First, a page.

Richard Haass: CFR President
Dr. Richard Haass is president of the Council on Foreign Relations, a position he has held since July 2003.
The Council on Foreign Relations is an independent, nonpartisan membership organization, think tank, and publisher dedicated to being a resource for its members, government officials, business executives, journalists, educators and students, civic and religious leaders, and other interested citizens in order to help them better understand the world and the foreign policy choices facing the United States and other countries. …
From January 2001 to June 2003, Dr. Richard Haass was director of policy planning for the Department of State, where he was a principal adviser to Secretary of State Colin Powell. Confirmed by the U.S. Senate to hold the rank of ambassador, Dr. Haass also served as U.S. coordinator for policy toward the future of Afghanistan and U.S. envoy to the Northern Ireland peace process. For his efforts, he received the State Department’s Distinguished Honor Award.
Dr. Haass has extensive additional government experience. From 1989 to 1993, he was special assistant to President George H.W. Bush and senior director for Near East and South Asian affairs on the staff of the National Security Council. In 1991, Dr. Haass was awarded the Presidential Citizens Medal for his contributions to the development and articulation of U.S. policy during Operations Desert Shield and Desert Storm. Previously, he served in the Departments of State (1981‑85) and Defense (1979‑80) and was a legislative aide in the U.S. Senate.
Dr. Haass also was vice president and director of foreign policy studies at the Brookings Institution, the Sol M. Linowitz visiting professor of international studies at Hamilton College, a senior associate at the Carnegie Endowment for International Peace, a lecturer in public policy at Harvard University’s John F. Kennedy School of Government, and a research associate at the International Institute for Strategic Studies. A Rhodes scholar, Dr. Haass holds a BA from Oberlin College and Master and Doctor of Philosophy degrees from Oxford University. He has received honorary degrees from Hamilton College, Franklin & Marshall College, Georgetown University, Oberlin College, Central College, and Miami Dade College.
Dr. Richard Haass was born in Brooklyn, New York, in 1951. He lives in New York City with his wife and two children.
Dr. Haass is the author of books including:
Foreign Policy Begins at Home
The Case for Putting America’s House in Order
The biggest threat to the United States comes not from abroad but from within. This is the unexpected message of Council on Foreign Relations President Richard N. Haass in Foreign Policy Begins at Home: The Case for Putting America’s House in Order.
“Many of the foundations of this country’s power are eroding,” he warns. “The effect, however, is not limited to a deteriorating transportation system or jobs that go unfilled or overseas owing to a lack of qualified American workers. To the contrary, shortcomings here at home directly threaten America’s ability to project power and exert influence overseas, to compete in the global marketplace, to generate the resources needed to promote the full range of US interests abroad, and to set a compelling example that will influence the thinking and behavior of others.”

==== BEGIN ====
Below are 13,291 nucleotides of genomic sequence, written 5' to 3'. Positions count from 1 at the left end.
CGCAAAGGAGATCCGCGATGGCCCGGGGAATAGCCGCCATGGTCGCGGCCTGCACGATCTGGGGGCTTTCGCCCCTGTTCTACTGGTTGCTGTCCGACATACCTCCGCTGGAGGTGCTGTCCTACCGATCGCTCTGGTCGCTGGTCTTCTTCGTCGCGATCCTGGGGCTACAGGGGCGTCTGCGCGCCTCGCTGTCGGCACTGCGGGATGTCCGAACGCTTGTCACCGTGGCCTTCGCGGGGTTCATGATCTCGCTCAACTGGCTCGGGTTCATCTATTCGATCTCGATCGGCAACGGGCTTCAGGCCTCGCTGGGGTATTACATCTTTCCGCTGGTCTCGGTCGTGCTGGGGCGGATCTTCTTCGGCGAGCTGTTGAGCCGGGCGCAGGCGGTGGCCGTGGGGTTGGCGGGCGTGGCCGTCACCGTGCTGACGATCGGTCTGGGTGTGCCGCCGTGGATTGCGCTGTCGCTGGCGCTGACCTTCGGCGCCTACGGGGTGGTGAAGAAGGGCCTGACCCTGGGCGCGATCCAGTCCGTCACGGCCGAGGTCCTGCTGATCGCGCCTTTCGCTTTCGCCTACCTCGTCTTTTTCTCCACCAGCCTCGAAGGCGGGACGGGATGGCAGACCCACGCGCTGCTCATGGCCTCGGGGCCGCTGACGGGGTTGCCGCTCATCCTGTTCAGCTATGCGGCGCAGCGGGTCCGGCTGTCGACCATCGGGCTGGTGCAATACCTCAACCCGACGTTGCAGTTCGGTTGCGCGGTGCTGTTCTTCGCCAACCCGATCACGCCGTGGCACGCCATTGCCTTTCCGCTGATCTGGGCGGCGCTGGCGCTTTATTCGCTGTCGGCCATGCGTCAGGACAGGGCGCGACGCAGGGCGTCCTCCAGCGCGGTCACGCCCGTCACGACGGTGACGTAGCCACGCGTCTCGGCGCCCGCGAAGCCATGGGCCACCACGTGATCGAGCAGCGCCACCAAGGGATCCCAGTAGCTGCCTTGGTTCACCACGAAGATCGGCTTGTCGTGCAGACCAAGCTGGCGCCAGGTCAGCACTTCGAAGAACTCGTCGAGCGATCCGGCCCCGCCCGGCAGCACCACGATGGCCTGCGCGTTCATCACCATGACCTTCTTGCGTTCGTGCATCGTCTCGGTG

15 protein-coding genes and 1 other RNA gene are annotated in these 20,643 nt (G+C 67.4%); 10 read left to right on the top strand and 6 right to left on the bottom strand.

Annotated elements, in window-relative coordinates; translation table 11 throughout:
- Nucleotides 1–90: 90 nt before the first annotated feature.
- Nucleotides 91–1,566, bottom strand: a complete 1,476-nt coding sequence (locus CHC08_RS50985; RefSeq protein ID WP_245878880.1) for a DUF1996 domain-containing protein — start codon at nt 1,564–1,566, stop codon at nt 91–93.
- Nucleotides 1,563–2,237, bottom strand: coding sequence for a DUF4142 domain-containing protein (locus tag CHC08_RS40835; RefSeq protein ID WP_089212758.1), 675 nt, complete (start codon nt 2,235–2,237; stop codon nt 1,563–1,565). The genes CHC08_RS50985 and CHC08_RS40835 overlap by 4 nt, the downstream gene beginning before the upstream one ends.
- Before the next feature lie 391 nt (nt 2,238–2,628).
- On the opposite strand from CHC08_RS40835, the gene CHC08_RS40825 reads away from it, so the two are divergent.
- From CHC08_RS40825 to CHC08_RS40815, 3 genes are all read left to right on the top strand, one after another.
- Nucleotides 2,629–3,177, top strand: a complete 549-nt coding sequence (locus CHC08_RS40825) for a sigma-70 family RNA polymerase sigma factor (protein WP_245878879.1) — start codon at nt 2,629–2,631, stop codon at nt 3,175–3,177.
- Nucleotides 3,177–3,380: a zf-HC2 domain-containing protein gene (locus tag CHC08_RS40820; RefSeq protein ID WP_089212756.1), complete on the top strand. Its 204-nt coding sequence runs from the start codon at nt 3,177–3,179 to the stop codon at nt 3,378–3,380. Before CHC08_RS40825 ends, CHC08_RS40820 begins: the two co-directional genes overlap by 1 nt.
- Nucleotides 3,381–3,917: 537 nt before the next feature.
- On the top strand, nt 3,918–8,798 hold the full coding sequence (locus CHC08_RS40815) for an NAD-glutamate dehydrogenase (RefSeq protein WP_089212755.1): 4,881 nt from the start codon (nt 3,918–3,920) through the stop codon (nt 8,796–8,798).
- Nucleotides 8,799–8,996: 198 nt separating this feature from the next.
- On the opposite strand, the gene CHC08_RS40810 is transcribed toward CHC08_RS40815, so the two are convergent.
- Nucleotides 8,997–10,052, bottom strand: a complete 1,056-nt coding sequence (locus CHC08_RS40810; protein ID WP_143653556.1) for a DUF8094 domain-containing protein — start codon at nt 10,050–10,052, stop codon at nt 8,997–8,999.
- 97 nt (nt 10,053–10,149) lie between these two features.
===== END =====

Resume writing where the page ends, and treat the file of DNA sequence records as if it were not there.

A rising China, climate change, terrorism, a nuclear Iran, a turbulent Middle East, and a reckless North Korea all present serious challenges. But, Haass argues, U.S. national security depends even more on the United States addressing its crumbling infrastructure, second-class schools, outdated immigration system, and burgeoning debt, something that will require controlling entitlements rather than just raising taxes and cutting discretionary spending.
Haass rejects both isolationism and the notion of American decline. But he contends the country is underperforming at home and overreaching abroad. He argues that the United States must sharply limit its role in humanitarian interventions and in wars of choice designed to remake other societies, as was tried unsuccessfully in Iraq and Afghanistan. Instead, it should emphasize maintaining the balance of power in Asia, advancing North American economic integration and energy self-sufficiency, and promoting collective responses to global challenges.
The world is no longer dominated by one or more superpowers. Instead, the paramount feature of international relations in the first half of the twenty-first century is nonpolarity; power has been diffused, spread among an enormous list of entities capable in their own right to exert their influence. In addition to traditional nation-states, there are many other entities active in the political sphere, whether global (UN, World Bank), regional (European Union, NATO, Arab League), commercial (JPMorgan Chase, Exxon Mobil), disruptive, or altruistic. This world is relatively forgiving, however, with no great rival directly threatening American interests.
How long this strategic respite lasts and how well the nation continues to fare on the global stage, according to Haass, will depend largely on whether the United States puts its own house in order.